Parental Concerns of the Special Needs Teenager
I know, a big milestone. He can register to vote, join the military, legally purchase cigarettes, enter into binding contracts, get a tattoo or piercing without mom or dad saying that it's acceptable. But that would be if he were a typical kid. No, GameTeen probably will not have the maturity to do many of these things for quite a few years. Rather, the maturity to NOT do some of them-like those cigarettes, tattoos, or piercings, and I think the military would exclude him with his Aspergers Syndrome.
This presents two things that are front and center on the agenda for him and other special needs kids-Guardianship and Social Security Disability. On the second, he was determined to be disabled and received $90 a month in SSI from the time he was seven until about six months before I became unemployed in 2008. I was determined to make too much money for him to receive benefits, and there was considerable red tape in trying to get it restored and I gave up.
Last month, though, with his looming 18th birthday and the knowledge that it is easier for a minor determined to be disabled to gain benefits than someone over 18, I contacted the Social Security Administration to inquire whether we are supposed to apply for reinstatement or complete a new claim. I haven't gotten a response, so we'll operate under the assumption that he needs to begin a new application. At least there are 13 years of medical and school records to offer as supporting evidence. Still, there's some legwork ahead, and it will be time consuming.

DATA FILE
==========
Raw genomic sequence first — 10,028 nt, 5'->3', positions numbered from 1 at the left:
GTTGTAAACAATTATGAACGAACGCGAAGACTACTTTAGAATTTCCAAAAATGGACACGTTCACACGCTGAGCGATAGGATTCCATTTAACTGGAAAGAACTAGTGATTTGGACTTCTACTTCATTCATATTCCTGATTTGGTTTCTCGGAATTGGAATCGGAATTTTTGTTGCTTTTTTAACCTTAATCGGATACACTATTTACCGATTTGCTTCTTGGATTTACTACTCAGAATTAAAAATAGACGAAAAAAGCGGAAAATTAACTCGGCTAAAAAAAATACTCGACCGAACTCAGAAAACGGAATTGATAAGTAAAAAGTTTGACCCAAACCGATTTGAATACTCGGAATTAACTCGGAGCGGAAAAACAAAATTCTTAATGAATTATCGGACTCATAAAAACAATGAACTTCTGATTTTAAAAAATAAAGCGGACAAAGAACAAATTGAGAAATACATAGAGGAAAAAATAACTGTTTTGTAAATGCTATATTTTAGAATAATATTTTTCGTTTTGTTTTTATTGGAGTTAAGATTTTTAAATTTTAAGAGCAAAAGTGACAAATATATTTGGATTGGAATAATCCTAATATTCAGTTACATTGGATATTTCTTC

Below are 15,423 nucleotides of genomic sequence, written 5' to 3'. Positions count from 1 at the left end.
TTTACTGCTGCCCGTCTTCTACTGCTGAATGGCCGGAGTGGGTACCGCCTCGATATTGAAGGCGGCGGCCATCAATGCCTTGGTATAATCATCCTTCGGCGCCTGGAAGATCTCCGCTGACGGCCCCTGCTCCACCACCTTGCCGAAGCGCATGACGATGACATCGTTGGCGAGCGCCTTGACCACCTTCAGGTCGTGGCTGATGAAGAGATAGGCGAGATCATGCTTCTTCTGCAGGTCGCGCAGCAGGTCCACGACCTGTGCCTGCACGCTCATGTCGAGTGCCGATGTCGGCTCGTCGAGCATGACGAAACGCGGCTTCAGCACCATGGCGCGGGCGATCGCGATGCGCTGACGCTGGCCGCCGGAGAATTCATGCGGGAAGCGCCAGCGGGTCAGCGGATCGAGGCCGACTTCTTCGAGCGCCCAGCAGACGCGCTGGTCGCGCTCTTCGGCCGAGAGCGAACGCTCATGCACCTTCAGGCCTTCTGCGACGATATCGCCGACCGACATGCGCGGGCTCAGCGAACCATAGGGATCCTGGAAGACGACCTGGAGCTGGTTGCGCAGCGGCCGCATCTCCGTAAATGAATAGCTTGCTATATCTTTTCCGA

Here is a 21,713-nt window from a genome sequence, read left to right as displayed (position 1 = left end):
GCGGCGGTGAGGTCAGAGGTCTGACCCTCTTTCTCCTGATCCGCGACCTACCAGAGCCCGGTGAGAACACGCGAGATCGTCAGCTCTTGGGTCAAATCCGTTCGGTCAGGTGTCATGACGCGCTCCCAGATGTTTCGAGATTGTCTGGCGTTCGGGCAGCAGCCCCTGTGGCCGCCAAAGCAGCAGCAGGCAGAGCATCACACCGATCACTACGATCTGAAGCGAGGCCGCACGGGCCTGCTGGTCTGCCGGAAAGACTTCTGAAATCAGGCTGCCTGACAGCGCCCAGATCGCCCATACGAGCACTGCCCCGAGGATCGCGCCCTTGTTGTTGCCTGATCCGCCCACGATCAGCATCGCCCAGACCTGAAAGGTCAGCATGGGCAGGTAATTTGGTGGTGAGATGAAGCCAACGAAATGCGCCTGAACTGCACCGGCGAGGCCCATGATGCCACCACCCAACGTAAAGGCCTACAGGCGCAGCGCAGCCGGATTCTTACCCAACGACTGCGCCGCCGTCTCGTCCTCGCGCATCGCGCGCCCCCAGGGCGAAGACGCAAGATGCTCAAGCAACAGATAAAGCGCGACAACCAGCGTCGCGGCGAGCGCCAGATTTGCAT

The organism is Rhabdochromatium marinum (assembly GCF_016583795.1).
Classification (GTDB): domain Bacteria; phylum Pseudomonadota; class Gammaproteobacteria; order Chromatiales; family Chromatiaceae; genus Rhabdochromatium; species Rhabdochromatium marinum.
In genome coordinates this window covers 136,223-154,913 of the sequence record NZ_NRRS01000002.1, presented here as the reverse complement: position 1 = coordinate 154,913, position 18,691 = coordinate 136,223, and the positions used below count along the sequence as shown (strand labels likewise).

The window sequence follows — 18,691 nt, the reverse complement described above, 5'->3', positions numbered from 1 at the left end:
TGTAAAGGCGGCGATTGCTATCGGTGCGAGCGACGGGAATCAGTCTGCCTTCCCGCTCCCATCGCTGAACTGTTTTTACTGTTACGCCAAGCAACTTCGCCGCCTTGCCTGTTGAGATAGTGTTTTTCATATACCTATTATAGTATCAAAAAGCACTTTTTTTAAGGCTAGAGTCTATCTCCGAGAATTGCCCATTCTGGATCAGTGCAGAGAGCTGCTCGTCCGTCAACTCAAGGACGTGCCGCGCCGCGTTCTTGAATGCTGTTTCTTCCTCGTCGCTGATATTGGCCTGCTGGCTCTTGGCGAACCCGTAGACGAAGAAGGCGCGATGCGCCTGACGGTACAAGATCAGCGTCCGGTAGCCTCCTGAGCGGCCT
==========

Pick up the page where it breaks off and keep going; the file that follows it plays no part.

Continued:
The other part is equally important. While he is an extremely intelligent person, he has the emotional maturity of an elementary school child. So, with GameTeen on the verge of 18, we are applying for guardianship for our own child. This is a common situation for special needs parents. I've gathered snippets of information here and there and found that in Florida, you petition the court in your county as opposed to the state. Thankfully, there are a few counties that have posted guides to the process and they're very similar, so I am hopeful that our county is somewhat similar and I'll just have to spend one day doing all the leg work, drop off the paperwork to a lawyer or the clerk of the court (depends on the county, I'm told), then appear in court with GameTeen to complete this process.
That has a domino effect, for once that is done, we have to prepare specific types of wills-and that will definitely require the services of a lawyer. We have a good estate lawyer that we've worked with before. Yay, that's one thing off the list.
It's funny, someone said to me last month 'wow, you must be excited that he's turning 18 soon!' I laughed with the person, but I really don't think she knew that it has some important stuff tied to it that the average person never will have to consider.
We won't even talk about the part where my job contract ends and I'm job seeking like mad before the contract ends, doing schoolwork, AND trying to get all this accomplished, too! There's a vacation on the horizon and my goal is to have all of this done, so that the vacation is just rest and relaxation and fruity drinks.
Wish me luck.